WRITTEN BY TAYLOR BOYCE:

Epochs -noun: Periods of time in history or a person’s life, typically marked by notable events or particular characteristics.

Music, and our consumption of it, is largely about the epoch in which we live. I speak beyond genre here (e.g. British Invasion – Heavy Metal – Dubstep – etc.), about all the experiential and tangible things that make being a true audiophile something to be proud of. From the politics and cultures which catalyze the songs, to instruments used to make the sounds, and today I uniquely address the process of procuring physical media itself on which the stuff is distributed.

…So, given that we, listener… we, rabble… we, legion drive so much of the industry, doesn’t our method of consumption shape the demand? Historically speaking, absolutely. And, I contend that we stand at the gateway to 2018 with a pressing impetus to look back on our Epoch; The Digital Media Age, and the black flag we’ve flown and are fast forgetting.

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Enter History Crash-Course:

In late 1999, Shawn Fanning (and posse) gave us the most famous Peer-to-Peer (P2P) file sharing service: Napster. With this platform, digitally encoded Mp3 files (Remember file names like: Black In Black – AC/DC, Led Zeppelin, STYX, Rolling Stones, Rock) were shared and searched for by keyword for FREE. This revolutionized music consumption, and the casual user who had formerly spent a lifetime amassing (*gasp*) hard copy physical media could store thousands of songs on a single gigabyte of space in their computer’s hard drive. Global user- ship spiked to 80 MILLION PEOPLE… which, considering folks still used AOL and dial-up 14.4K modem connections to download songs, is insane. Radiohead’s 2000 album A Kid leaked into it’s new veins, and the band rocketed to stardom for the first time before the album’s legitimate release date because of the access afforded to the casual listener…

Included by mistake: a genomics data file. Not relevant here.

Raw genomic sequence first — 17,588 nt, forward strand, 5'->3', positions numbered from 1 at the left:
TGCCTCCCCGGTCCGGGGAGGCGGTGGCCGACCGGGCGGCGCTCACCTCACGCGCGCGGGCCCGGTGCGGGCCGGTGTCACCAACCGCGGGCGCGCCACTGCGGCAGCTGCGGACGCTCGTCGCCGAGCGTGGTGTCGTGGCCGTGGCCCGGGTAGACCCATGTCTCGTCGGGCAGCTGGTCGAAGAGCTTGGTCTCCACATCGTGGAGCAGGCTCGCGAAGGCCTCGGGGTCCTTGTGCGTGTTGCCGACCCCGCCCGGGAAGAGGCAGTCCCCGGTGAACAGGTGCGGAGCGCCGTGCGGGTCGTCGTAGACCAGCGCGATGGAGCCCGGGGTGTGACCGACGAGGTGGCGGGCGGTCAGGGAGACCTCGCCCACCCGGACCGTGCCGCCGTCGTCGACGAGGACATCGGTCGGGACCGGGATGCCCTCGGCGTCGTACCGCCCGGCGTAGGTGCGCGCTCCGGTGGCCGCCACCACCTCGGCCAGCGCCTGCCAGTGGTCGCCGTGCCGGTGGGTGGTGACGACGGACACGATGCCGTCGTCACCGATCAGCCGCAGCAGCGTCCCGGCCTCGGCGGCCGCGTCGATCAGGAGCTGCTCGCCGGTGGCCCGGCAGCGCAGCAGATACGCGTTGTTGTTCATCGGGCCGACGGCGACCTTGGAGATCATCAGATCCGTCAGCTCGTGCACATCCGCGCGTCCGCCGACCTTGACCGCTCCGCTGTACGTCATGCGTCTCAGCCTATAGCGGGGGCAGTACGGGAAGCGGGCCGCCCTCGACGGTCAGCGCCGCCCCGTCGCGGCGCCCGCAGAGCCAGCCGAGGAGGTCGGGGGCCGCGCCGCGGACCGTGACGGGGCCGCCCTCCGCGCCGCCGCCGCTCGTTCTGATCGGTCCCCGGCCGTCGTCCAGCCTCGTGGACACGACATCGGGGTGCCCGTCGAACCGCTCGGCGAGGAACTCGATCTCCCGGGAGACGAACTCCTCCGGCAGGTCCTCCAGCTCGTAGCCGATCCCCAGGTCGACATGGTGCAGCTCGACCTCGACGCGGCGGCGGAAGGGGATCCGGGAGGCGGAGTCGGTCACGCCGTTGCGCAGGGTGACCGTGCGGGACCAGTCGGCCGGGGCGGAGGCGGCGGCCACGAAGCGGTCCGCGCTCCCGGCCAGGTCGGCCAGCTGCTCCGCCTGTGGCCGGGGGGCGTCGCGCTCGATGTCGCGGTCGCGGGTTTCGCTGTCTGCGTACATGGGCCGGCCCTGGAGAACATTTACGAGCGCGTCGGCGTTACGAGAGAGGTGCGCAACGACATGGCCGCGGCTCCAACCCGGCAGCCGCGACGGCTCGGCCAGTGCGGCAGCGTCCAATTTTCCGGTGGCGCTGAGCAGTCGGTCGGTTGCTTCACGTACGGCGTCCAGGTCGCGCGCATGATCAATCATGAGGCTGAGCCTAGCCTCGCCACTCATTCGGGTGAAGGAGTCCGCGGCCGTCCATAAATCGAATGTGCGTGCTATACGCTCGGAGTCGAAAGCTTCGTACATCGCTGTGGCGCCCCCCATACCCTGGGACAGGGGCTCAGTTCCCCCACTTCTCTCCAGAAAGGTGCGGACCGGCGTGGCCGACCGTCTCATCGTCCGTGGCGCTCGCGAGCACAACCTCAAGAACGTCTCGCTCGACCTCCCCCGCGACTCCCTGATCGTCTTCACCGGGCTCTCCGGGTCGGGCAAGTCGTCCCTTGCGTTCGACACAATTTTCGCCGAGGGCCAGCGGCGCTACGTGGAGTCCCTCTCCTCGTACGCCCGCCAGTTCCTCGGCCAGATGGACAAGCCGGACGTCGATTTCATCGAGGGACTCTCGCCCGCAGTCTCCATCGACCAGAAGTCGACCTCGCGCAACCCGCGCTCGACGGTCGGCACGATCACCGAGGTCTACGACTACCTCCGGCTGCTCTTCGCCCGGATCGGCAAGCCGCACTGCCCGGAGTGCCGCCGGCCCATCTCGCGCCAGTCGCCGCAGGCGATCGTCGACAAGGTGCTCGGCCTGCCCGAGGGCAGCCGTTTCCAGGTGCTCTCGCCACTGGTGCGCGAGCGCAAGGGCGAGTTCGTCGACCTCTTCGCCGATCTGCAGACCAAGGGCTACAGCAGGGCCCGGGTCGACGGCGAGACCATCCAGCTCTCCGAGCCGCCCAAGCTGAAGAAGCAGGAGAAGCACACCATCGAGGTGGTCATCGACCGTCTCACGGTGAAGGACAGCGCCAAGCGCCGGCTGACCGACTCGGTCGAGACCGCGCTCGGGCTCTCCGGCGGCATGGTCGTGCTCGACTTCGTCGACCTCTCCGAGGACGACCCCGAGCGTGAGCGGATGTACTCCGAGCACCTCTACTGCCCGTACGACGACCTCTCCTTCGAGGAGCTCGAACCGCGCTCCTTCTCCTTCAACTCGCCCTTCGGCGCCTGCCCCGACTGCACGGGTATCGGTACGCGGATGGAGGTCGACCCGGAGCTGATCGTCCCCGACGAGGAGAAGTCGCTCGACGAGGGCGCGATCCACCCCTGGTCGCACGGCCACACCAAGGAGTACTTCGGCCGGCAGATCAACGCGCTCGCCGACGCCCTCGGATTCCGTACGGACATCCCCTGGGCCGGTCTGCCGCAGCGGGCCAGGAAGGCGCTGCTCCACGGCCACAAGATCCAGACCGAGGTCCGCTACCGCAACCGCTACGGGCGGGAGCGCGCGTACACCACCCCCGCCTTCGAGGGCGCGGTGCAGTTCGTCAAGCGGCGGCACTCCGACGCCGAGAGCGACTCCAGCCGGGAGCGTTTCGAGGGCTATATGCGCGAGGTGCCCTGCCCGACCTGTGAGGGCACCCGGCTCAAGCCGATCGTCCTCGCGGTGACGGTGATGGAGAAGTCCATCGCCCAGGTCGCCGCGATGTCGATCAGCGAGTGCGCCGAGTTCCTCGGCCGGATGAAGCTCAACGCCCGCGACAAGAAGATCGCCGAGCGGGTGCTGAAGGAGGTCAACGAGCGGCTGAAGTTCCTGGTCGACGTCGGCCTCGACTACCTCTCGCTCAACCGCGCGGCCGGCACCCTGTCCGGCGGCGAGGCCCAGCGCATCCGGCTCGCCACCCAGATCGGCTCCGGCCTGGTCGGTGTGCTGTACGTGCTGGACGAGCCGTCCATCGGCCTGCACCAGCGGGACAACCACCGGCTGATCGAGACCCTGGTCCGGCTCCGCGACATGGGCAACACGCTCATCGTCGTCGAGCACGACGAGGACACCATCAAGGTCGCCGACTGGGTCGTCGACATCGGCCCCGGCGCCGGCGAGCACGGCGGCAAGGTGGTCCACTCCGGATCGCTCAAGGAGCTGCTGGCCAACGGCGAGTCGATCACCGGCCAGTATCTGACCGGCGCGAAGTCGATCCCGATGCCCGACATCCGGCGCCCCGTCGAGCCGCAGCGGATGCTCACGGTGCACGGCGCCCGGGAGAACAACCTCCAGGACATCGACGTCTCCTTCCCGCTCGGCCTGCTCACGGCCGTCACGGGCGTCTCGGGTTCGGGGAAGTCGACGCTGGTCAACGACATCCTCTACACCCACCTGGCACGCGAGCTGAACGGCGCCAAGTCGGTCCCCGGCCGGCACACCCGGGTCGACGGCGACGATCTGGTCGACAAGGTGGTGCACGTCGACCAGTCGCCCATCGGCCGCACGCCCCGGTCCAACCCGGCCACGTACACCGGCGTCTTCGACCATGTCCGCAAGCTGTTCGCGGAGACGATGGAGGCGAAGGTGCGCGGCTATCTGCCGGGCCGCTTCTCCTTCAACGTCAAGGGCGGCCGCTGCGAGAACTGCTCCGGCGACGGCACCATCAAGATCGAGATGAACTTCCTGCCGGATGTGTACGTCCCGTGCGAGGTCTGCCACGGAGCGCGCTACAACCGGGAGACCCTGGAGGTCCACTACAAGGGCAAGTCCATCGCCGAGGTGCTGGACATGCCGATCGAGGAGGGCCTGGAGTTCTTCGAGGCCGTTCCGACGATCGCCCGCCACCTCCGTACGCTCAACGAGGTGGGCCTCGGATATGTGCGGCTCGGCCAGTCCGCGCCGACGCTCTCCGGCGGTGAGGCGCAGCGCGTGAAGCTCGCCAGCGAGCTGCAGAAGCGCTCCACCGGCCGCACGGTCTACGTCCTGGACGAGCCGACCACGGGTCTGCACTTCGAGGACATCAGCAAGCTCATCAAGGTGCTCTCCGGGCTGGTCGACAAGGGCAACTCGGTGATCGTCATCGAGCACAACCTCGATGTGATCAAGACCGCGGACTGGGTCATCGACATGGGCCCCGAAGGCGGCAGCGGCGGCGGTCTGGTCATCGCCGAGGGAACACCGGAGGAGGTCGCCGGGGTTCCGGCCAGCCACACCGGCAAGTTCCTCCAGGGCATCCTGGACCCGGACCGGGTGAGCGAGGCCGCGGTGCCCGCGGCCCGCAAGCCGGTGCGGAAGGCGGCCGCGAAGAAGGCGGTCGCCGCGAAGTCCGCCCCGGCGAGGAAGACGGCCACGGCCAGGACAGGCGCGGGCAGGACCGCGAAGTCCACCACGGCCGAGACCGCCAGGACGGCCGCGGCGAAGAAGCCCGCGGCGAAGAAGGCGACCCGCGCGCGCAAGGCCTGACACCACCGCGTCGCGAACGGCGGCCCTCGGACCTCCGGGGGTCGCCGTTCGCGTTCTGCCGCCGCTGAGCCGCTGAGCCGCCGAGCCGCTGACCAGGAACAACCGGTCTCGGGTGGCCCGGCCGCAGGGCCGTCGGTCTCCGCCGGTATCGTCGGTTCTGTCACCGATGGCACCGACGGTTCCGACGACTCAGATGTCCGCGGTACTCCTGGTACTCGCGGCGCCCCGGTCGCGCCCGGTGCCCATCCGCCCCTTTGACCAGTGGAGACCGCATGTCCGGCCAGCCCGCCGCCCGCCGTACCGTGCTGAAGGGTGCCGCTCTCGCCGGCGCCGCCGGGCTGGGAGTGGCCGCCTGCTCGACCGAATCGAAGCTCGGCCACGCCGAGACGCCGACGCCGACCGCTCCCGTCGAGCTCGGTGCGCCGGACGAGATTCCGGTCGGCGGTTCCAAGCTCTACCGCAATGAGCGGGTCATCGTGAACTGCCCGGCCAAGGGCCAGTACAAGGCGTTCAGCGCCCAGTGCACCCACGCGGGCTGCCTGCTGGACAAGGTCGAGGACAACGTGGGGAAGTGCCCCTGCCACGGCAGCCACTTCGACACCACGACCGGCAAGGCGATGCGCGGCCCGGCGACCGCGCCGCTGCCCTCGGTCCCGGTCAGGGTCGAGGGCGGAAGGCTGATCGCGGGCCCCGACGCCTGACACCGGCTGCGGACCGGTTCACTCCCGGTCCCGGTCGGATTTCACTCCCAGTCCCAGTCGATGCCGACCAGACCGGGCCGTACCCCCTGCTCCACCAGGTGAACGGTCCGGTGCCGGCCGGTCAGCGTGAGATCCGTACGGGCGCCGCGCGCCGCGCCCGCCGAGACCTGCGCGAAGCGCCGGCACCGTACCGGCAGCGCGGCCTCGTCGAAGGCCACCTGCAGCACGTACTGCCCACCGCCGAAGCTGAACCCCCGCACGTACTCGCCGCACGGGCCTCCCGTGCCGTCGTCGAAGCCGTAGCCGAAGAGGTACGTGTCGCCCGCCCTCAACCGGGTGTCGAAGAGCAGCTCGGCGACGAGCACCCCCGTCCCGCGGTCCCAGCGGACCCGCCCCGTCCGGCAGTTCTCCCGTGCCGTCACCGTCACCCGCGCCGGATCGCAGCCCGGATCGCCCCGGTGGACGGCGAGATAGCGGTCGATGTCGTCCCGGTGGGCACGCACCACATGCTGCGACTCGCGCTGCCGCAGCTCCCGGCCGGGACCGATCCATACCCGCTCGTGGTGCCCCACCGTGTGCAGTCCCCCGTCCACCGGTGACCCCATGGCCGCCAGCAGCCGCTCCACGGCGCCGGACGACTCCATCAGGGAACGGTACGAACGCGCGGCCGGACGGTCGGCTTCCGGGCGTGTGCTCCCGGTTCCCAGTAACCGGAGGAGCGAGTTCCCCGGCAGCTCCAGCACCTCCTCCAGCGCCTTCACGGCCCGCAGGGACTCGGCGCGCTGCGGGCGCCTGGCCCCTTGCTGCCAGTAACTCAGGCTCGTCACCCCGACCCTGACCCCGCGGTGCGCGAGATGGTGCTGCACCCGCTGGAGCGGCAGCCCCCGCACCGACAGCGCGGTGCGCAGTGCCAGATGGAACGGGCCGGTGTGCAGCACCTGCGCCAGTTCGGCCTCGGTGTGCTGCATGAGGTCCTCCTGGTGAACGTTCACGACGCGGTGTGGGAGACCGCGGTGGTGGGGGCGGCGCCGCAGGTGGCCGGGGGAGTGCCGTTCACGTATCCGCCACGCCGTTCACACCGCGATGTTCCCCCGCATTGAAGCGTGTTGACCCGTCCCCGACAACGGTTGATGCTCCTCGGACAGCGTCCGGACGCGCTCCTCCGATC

All was not well in the digital-murk of milk and honey though… Lars Urlich (of Metallica) and Dr. Dre raged, donned business suits, and walked into to U.S. District court to demand their work be removed. In public and private, pundits squawked, Napster swung the ban-hammer to restore order and $$$ for the ‘poor starving artists,’ and sabers rattled loudly in the federal government’s chambers. When the dust settled, Napster went quietly into stasis in July of 2001. …but power had firmly been wrested from the gilded fingers of the record labels.

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Like a beast of yore, between 2001 and 2010, countless P2P file sharing services went online. Morpheus, Kazaa, Gnuttella, WinMX, and more began surreptitiously filling the void left by everyone’s crazy uncle Napster. If you’re 25 or older, chances are your library STILL has mislabeled 192kb or worse audio quality tracks from some artist you don’t really know but really liked the sound of back in High School. Sure, the ever-quickly shuttering arcades and C.R.T. T.V.’s still flashed messages reminding us that “You wouldn’t steal a car…” (Piracy. It’s a crime.) and we laughed. Why? Because, proudly running roughshod over the concerned parties and politicos, we had claimed out position as skilled sailors sound-surfing the digital seas, and our booty captured was the free-on-delivery access to all libraries that any audiophile or leisure listener had always wanted. Born in this moment was what I dub the ‘Black Flag Epoch’ in media consumption, when we finally had true control over how we were consuming what we loved. We all sailed off to our own iPod islands with our booty, kicked up our feet, and threw on Island in the Sun. …And now, in 2017, I stand aghast as I look around and see that we’re lowering our flags, sheathing our sabers, and kneeling gladly to kowtow at a new sovereign of the seas; Digital Streaming Media.

End History Crash-Course:

Our old raiding crews have mutinied. We have pressed ‘pause’ on plunder, and pulled up anchor to sail for a comfy ‘cloud’ port where we’re could spending precious pirated purses for a little bit of the good internet connection… …problem is, no one’s leaving. This phenomena, the birthing of an ever-growing hydra that we’ve all become beholden to wearing names like YouTube, Spotify, Apple Music, Pandora, ‘Cloud’ etc., makes us lose our sea legs when it comes time to get immutable access to high quality content. When before you’d simply hear a song’s siren call and sail for a WMA or Mp3 (320k/b plz) in the platform of your choosing via the digital place of piracy… Or play the good little Malchick and pay your pretty polly for a pressed dubplate in the record shop… now you’d simply record a 10 second sample for a droid to analyze, and then tell you what digital platform will let you stream a file in it’s likeness (often for a 9.99$ monthly user fee), that even afterward you don’t own a copy of. They co-opted the movement, man. Black Flags lowered. Ships brine and rot in the harbors of tomorrow.